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Authors: John D. MacDonald


Praise for
John D. MacDonald

“MacDonald isn’t simply popular; he’s also good.”


“MacDonald’s books are narcotic and, once hooked, a reader can’t kick the habit until the supply runs out.”

Chicago Tribune Book World

“John D. MacDonald remains one of my idols.”


“The Dickens of mid-century America—popular, prolific and … conscience-ridden about his environment … a thoroughly American author.”

The Boston Globe

“It will be for his crisply written, smoothly plotted mysteries that MacDonald will be remembered.”

USA Today

“MacDonald had the marvelous ability to create attention-getting characters who doubled as social critics. In MacDonald novels, it is the rule rather than the exception to find, in the midst of violence and mayhem, a sentence, a paragraph, or several pages of rumination on love, morality, religion, architecture, politics, business, the general state of the world or of Florida.”

Sarasota Herald-Tribune

is a work of fiction. Names, characters, places, and incidents are products of the author’s imagination or are used fictitiously. Any resemblance to actual events, locales, or persons, living or dead, is entirely coincidental.

2014 Random House Trade Paperbacks Edition

Copyright © 1977 by John D. MacDonald
Copyright renewed 2005 by Maynard MacDonald
Foreword copyright © 2013 by Dean Koontz

All rights reserved.

Published in the United States by Random House Trade Paperbacks, an imprint of The Random House Publishing Group, a division of Random House LLC, a Penguin Random House Company, New York.

and the
colophon are registered trademarks of Random House LLC.

Originally published in hardcover in the United States by J. B. Lippincott & Co., Philadelphia, PA, in 1977.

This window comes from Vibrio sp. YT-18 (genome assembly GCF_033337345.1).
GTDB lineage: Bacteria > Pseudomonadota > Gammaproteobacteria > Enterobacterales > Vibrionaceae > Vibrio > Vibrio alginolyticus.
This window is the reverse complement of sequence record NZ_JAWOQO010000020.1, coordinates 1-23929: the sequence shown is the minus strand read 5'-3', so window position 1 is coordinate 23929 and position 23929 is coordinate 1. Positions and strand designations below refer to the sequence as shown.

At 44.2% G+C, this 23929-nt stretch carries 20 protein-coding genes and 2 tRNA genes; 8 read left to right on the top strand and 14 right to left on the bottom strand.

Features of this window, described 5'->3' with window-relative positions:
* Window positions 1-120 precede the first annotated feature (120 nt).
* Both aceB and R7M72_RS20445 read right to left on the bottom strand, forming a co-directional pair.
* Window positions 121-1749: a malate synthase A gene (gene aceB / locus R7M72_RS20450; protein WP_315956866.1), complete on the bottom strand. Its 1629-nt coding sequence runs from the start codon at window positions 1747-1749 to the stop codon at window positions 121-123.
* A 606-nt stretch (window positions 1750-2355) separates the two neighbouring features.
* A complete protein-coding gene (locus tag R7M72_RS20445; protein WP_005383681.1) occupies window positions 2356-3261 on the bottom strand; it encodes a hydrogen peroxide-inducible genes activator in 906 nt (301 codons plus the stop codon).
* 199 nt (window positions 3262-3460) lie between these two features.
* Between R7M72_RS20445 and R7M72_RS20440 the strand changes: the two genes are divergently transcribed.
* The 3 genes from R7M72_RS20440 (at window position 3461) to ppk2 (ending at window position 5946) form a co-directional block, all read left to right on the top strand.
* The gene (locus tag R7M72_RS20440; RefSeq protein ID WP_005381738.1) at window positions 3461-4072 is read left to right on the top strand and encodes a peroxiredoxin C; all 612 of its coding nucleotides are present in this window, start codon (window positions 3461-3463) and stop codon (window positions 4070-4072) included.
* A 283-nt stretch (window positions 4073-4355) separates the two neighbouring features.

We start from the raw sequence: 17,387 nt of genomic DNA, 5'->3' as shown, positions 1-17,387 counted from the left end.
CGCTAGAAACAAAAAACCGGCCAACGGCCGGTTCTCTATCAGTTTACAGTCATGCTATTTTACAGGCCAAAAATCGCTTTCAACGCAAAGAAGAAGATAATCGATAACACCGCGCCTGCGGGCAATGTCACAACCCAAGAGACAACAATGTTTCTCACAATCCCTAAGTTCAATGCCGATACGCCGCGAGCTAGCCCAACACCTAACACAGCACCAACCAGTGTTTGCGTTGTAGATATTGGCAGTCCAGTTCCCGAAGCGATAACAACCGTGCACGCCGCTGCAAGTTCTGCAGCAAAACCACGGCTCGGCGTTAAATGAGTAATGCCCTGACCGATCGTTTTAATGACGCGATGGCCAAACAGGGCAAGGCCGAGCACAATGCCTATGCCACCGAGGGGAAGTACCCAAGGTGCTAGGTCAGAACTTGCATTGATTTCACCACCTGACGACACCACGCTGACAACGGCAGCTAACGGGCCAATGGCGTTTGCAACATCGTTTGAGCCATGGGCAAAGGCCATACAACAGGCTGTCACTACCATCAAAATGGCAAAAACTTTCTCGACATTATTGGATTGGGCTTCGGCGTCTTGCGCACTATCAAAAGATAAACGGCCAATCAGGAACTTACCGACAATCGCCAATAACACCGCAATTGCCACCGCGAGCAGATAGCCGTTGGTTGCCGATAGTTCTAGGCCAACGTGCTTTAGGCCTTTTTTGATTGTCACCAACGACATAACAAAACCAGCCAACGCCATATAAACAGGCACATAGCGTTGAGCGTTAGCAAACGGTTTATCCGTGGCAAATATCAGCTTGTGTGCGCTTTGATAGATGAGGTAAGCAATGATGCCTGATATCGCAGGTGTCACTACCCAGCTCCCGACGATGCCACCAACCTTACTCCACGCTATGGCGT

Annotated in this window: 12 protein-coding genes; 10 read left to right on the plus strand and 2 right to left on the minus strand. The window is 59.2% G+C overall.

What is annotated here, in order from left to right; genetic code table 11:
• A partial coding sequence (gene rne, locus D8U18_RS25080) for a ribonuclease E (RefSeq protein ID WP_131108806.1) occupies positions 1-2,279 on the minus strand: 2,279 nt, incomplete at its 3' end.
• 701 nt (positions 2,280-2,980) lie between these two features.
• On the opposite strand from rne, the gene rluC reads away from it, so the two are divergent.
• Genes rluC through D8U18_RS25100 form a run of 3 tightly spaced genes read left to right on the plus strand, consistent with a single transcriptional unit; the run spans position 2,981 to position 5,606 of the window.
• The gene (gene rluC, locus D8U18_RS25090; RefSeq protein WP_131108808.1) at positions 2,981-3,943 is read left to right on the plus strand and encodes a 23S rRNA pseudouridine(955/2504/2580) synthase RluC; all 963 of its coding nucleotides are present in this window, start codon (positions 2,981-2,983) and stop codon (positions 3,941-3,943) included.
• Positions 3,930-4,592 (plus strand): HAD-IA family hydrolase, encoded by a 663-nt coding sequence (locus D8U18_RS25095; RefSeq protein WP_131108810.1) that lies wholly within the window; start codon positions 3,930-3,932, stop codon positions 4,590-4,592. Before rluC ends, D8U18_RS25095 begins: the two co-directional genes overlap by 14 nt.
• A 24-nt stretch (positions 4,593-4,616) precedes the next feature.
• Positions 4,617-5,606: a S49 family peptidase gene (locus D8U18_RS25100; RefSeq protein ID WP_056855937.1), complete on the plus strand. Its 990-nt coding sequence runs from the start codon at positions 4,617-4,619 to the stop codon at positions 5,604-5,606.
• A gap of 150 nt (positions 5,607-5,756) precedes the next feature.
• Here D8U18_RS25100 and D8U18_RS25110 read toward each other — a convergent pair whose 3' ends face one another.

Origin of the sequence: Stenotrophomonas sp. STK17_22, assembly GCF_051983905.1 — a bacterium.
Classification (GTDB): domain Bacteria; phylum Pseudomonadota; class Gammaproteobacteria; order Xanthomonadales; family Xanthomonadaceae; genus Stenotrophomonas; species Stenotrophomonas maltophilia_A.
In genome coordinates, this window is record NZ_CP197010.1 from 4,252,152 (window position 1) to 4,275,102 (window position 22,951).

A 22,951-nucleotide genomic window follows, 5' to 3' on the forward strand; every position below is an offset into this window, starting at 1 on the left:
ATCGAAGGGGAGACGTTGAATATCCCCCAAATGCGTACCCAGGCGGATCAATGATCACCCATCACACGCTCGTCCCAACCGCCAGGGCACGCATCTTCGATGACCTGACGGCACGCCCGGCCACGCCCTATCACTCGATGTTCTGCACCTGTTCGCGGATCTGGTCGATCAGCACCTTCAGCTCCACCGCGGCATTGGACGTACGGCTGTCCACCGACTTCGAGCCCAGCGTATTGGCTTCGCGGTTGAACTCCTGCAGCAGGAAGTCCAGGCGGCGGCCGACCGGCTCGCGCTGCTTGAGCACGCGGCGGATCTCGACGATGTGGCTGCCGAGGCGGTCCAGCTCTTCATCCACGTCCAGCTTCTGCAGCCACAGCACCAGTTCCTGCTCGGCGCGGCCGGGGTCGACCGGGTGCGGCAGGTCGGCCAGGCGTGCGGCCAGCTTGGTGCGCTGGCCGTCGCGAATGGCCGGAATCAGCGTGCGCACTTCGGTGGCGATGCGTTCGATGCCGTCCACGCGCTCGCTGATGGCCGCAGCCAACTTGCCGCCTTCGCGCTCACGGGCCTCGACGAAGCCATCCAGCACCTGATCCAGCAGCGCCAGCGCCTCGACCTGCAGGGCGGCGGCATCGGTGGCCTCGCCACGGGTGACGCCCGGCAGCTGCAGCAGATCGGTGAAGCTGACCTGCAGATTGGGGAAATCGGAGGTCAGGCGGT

ISBN 978-0-8129-8530-6
eBook ISBN 978-0-307-82724-1

Cover design: Joe Montgomery
Cover photograph: Scott B Smith/Getty


This book is dedicated to these people who were part of the good years in Sarasota and were washed away:

Bill Adams • Walter and Margo Anderson • George and Nancy Albee • Chick Austin • Fran Barley • Bart Bartholomew • Les Baylis • Cosby Bernard • Glen Berry • Karl Bickel • Gertie Blassingame • Don Boomhower • Rosemary Bouden • Ross Boyer • Dave and Sally Boylston • Smyth Brohard • Mary Lawrence Brown • Charles Brundage • Vic Butterfield • Carl Carmer • Tom Chamales • John Z. Clarke • Gabe Cohn • Jack Coldwell • Roy Cook • Jon Corbino • Tom and Betty Crisp • Ben Currier • Pelham Curtis • Oscar Delano • Bill Dobson • A. B. Edwards • Lee Eggers • Janet Elvgren • Ray Englert • Roger Flory • Sandy French • David Gray • Martin Griffin • Miss Charlie Hagerman • Randy Hagerman • Phill Hall • Bebe Hamel • Pop Harbert • Jack Hasson • Alden Hatch • Larry Heller • Edward Burlingame Hill • T. Dana Hill • Al Hirshberg • Russ Hollander • Lew Hughes • Kent Innes • Iz Jenkins • Harold Johnstone • Mack Kantor • Carleton Kelsey • Warren Kemp • Nick Kenny • Jim Kicklighter • Verman Kimbrough • Bill Kip • Reggie Lacatta • Larry LaCava • Jack and Liz Lambie • Ed Langer • Hilton Leech • Larry Lehman • Ray Littrell • John Logan • Jean Ludwig • Jim McCague • Les McFarlane • Eddie Marable • Richard A. A. Martin • Walter Martin • Joe Marx • Murray Mathews • Nappy Matthews • Mike Matusak • Pat McClerkin • Crete McCourtney •Johns McCulley • Oliver McGowan • Kent McKinley • Bill Moise • Bert Montressor • Herman Myers • John Newell • Wally Norton • Bruff Olin • Gordon Palmer • Emmy Pete • Glenn Potter • Mel Potter • Harris Powers • Ted Pratt • Jay and Helen Protas • Ralph Putthoff • Frank Rampola • Loring Raoul • Felix Reisenberg • Jack Rhoades • Willy Robarts • Bill Rogers • Harry Saddler • Bill and Janet Scher • Dave Scobie • Taylor Scott • Ernie Sears • Squire Sessler • Alvord Sheen • Eddie Shields • Karl Shrode • Ned Skinner • Jean Spanos • Warren Spurge • Lois Steinmetz • Becky Sterling • George Storm • Elmer Sulzer • Hank Taylor • Lyle Thompson • Rosie Tombs • Maximilliano Truzzi • Bert Twitchell • Louise Utz • Bill and Laura Van Cleef • Ted Wacker • Paul Waner • David Ward • Bill Watkins • Joyce West • Dorsey Wittington • Fred Woltman • Ed Younker